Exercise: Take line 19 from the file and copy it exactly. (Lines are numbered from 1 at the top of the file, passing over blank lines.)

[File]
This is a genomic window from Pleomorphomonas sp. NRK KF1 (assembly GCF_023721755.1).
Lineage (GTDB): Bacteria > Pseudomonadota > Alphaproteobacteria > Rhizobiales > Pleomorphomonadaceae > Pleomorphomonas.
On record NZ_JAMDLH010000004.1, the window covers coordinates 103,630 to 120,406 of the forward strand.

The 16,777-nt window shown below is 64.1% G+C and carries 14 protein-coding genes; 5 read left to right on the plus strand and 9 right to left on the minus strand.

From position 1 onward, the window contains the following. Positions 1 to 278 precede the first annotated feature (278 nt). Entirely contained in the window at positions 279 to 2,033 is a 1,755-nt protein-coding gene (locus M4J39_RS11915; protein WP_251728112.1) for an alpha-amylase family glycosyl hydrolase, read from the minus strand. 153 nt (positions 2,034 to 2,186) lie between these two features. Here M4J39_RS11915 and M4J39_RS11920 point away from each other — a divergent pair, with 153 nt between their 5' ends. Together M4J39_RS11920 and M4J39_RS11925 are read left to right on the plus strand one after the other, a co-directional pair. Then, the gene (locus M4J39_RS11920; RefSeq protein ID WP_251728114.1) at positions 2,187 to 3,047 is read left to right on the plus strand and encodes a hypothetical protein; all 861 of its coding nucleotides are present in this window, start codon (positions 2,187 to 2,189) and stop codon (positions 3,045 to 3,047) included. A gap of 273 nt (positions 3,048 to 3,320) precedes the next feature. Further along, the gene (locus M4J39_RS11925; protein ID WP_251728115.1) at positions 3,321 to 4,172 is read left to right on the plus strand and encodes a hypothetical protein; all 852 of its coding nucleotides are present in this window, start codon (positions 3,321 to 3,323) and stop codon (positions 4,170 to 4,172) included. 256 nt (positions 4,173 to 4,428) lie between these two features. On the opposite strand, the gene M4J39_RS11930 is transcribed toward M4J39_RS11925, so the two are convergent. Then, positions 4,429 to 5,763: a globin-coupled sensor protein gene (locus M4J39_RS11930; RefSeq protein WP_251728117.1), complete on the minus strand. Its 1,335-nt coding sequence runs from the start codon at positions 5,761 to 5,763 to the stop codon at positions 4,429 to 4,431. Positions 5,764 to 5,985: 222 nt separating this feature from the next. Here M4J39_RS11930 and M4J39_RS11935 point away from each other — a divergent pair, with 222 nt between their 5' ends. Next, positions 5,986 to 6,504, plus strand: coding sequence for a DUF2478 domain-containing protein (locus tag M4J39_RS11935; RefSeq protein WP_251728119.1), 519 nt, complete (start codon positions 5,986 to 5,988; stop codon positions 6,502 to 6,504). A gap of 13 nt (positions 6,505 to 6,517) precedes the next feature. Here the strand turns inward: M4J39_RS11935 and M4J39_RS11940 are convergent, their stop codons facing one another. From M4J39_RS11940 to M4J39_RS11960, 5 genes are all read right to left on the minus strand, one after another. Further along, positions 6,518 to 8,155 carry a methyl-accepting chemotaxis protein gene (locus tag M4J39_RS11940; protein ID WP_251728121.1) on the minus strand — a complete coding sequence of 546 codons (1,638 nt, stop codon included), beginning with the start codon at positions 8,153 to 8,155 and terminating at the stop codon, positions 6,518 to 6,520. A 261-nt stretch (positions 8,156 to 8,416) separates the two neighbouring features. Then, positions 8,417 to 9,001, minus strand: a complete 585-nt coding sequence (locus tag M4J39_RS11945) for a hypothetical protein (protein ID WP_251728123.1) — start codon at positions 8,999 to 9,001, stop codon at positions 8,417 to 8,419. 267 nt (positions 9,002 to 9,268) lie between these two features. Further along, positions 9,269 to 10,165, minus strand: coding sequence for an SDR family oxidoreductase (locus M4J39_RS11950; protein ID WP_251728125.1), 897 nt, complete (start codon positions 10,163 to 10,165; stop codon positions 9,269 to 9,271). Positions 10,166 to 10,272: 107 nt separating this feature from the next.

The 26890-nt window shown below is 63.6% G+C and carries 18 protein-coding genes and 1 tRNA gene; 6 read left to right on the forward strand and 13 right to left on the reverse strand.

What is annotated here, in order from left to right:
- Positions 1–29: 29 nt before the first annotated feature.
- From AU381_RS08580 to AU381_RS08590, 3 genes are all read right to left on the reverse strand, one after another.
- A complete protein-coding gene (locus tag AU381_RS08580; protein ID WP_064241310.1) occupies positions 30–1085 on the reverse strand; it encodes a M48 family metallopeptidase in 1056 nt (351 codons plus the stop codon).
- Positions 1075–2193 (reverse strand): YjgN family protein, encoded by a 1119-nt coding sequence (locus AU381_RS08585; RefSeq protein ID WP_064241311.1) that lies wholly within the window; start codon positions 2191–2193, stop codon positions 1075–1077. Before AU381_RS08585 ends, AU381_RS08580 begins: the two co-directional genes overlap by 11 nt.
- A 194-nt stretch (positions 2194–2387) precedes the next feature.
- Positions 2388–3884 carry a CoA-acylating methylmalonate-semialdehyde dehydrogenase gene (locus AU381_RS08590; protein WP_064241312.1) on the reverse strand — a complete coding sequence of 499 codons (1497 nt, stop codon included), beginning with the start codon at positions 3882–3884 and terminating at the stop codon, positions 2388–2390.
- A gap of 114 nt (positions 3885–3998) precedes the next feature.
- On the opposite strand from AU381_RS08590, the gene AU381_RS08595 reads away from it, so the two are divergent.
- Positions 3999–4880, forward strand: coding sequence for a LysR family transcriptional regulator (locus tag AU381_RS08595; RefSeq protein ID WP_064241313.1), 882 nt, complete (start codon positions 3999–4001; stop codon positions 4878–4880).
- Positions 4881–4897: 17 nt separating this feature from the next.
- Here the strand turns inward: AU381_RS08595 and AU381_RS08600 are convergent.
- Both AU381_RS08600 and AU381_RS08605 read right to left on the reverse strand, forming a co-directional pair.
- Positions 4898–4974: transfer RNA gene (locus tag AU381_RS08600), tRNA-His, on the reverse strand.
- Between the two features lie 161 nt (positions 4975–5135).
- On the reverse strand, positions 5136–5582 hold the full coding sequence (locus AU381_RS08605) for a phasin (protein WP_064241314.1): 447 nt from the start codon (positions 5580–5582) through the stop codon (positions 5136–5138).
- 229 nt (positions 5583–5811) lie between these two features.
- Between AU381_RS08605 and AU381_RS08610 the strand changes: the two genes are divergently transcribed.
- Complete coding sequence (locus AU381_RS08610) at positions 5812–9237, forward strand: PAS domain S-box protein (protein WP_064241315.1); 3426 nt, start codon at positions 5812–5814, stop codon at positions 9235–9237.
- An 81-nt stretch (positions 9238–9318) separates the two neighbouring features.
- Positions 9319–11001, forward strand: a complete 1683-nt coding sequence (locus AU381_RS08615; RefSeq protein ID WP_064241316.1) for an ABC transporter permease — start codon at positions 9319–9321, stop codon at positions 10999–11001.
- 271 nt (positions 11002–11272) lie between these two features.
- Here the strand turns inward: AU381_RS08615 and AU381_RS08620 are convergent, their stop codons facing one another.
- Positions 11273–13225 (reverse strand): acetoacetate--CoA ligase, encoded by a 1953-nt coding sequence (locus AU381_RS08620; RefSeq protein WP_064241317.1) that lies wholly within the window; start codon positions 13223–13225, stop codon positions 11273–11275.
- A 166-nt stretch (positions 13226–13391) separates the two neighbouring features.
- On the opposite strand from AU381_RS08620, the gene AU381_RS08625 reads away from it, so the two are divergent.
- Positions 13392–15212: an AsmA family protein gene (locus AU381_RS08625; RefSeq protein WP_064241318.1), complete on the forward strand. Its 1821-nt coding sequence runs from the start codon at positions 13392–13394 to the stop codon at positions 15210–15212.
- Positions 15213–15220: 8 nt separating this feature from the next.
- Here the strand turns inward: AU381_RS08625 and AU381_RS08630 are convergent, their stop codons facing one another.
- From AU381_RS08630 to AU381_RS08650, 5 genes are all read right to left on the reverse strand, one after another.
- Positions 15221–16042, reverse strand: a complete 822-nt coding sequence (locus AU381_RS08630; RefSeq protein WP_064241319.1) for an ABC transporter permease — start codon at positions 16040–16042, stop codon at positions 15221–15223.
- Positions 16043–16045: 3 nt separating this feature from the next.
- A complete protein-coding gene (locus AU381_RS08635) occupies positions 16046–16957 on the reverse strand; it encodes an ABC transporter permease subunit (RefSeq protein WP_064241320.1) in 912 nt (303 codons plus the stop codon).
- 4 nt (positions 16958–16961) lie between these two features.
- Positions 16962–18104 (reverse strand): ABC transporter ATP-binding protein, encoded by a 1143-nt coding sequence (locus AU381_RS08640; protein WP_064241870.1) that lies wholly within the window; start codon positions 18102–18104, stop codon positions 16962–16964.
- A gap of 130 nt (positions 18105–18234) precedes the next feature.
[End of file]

- Both AU381_RS08600 and AU381_RS08605 read right to left on the reverse strand, forming a co-directional pair.